Clever idea from Grandma in Holland

I met Cocky van den Ham while I was working at a Book Fair in The Netherlands, and I immediately liked her.  She loves God, she loves her family, and she has a peaceful way about her.  When I discovered that Cocky was a grandma, I asked  her if she’d be willing to contribute some stories or ideas for The Christian Grandma’s Idea Book. She graciously agreed.  One of her stories is a clever take on how to deal with a little bit of sibling rivalry.  

Our grandsons, L___  and M___ , call us “Opa prik” – in English that’s something like Grandpa prick, because he has a beard that’s prickly – and “Oma Ham” because Ham’s our last name.  They live nearby, and every Tuesday I pick them up at twelve o’clock and we have lunch together.  The boys are fond of frankfurters (I think that’s what you call those little sausages).  Every week I buy some frankfurters and some white rolls, and then we have a frankfurter party.

One time, though, there was a big problem, because both grandsons wanted to serve the frankfurters.  So we came up with the idea that one week L___ would serve the frankfurters and M___ would serve the rolls, and the next week it would be the other way around.  To make it special, we made two caps for the boys.  On one cap we wrote: “Vandaag ben ik knakworsten directeur” (Today I am the frankfurters boss).  On the other cap we wrote “Vandaag ben ik bolletjes burgemeester” (Today I am the rolls mayor).  We made a checklist so they can see who’s on term for which task.  That makes every Tuesday a happy day.”  (p. 30, The Christian Grandma’s Idea Book, Crossway Books.)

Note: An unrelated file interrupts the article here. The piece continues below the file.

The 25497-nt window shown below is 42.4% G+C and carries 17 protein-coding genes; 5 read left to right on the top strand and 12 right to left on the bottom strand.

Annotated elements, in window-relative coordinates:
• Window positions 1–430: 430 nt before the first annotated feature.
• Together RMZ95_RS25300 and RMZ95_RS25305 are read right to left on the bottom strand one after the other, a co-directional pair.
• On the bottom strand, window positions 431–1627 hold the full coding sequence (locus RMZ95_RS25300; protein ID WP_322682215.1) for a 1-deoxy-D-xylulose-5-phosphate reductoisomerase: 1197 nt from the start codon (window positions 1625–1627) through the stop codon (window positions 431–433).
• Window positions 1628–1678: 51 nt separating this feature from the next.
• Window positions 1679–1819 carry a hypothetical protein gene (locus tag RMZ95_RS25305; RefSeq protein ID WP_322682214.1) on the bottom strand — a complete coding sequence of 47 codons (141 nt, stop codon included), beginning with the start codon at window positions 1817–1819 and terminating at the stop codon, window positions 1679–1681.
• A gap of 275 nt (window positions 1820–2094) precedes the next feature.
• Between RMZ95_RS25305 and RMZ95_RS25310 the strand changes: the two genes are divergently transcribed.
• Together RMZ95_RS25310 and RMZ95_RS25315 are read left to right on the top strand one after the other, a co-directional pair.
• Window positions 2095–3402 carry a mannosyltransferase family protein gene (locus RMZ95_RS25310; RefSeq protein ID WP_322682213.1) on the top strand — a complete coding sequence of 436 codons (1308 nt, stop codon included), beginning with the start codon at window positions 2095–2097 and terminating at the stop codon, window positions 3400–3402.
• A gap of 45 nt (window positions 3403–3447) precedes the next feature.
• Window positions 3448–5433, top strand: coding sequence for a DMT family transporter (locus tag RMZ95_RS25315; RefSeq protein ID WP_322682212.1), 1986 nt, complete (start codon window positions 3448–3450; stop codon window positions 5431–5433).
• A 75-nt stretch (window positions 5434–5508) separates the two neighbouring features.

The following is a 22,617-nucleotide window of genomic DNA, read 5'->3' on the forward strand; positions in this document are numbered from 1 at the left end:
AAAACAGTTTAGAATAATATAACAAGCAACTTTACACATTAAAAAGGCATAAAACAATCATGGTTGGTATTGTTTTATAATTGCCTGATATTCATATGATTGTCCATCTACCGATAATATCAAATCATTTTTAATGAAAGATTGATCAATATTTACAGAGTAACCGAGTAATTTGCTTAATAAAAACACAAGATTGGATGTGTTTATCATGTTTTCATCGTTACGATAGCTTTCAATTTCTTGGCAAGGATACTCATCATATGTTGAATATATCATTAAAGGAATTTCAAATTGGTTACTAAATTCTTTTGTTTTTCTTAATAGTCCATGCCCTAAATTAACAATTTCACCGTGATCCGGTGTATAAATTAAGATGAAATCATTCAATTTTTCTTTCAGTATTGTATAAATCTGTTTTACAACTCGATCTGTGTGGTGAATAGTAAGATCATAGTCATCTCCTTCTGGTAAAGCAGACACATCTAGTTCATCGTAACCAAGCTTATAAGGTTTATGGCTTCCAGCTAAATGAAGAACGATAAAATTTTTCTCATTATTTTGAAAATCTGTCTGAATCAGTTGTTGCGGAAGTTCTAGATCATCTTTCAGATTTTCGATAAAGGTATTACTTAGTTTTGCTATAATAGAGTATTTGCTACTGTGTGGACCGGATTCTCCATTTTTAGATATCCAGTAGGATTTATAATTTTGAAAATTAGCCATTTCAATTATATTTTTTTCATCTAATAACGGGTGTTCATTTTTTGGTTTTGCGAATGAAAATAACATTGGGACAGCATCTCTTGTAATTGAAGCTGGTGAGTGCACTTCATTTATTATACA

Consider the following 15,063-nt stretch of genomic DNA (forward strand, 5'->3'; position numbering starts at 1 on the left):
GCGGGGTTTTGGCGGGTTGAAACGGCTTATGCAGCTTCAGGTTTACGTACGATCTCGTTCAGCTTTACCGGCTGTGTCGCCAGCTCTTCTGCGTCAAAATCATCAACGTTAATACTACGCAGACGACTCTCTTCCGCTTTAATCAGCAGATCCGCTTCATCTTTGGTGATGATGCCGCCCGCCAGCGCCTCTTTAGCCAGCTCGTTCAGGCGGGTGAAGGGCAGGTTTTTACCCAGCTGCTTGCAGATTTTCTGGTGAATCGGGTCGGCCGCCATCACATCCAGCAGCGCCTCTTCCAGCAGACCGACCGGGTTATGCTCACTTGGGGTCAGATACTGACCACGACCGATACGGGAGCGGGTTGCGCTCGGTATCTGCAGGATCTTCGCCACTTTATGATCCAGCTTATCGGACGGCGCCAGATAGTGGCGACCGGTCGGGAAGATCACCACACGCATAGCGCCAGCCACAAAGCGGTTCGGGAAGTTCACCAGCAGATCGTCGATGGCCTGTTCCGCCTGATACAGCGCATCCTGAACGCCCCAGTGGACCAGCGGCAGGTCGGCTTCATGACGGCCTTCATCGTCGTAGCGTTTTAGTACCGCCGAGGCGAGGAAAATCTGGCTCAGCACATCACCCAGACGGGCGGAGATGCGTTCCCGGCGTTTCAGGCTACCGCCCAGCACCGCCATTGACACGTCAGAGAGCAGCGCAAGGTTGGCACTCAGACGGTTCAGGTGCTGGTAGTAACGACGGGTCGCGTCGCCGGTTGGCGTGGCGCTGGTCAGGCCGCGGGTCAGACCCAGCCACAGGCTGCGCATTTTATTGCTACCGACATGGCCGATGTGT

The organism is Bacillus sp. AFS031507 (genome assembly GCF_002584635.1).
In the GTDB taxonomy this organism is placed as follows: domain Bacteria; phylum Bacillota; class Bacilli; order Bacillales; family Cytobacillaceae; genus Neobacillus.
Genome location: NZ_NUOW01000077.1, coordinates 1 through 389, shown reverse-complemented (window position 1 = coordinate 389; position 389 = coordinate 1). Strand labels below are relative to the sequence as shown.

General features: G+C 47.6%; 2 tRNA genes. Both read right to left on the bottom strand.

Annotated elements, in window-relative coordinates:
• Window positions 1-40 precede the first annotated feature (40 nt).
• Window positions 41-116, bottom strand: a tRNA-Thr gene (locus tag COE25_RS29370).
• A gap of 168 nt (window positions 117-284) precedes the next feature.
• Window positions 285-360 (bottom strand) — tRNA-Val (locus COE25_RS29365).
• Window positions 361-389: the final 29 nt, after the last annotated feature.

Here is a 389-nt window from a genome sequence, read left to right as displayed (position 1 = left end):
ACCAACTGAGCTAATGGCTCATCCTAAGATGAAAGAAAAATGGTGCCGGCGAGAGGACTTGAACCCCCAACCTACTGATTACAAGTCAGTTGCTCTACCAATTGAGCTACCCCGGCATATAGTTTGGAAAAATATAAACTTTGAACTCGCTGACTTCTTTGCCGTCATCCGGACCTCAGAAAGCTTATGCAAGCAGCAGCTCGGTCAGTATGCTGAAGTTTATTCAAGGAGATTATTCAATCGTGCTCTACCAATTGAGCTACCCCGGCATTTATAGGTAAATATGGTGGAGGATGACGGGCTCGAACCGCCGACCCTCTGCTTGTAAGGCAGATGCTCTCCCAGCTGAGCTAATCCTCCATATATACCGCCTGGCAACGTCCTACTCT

I still get to see Cocky and her husband at Book Fairs in Europe from time to time, and it’s always a treat to catch up.  When our grandson was born, Cocky sent me a pair of wooden shoes that were made by the wooden shoe maker in her little village in Holland.  The brightly painted shoes are perched on the hearth of our fireplace.  When our little grandson comes to visit, we hide something small for him inside those wooden shoes . . .




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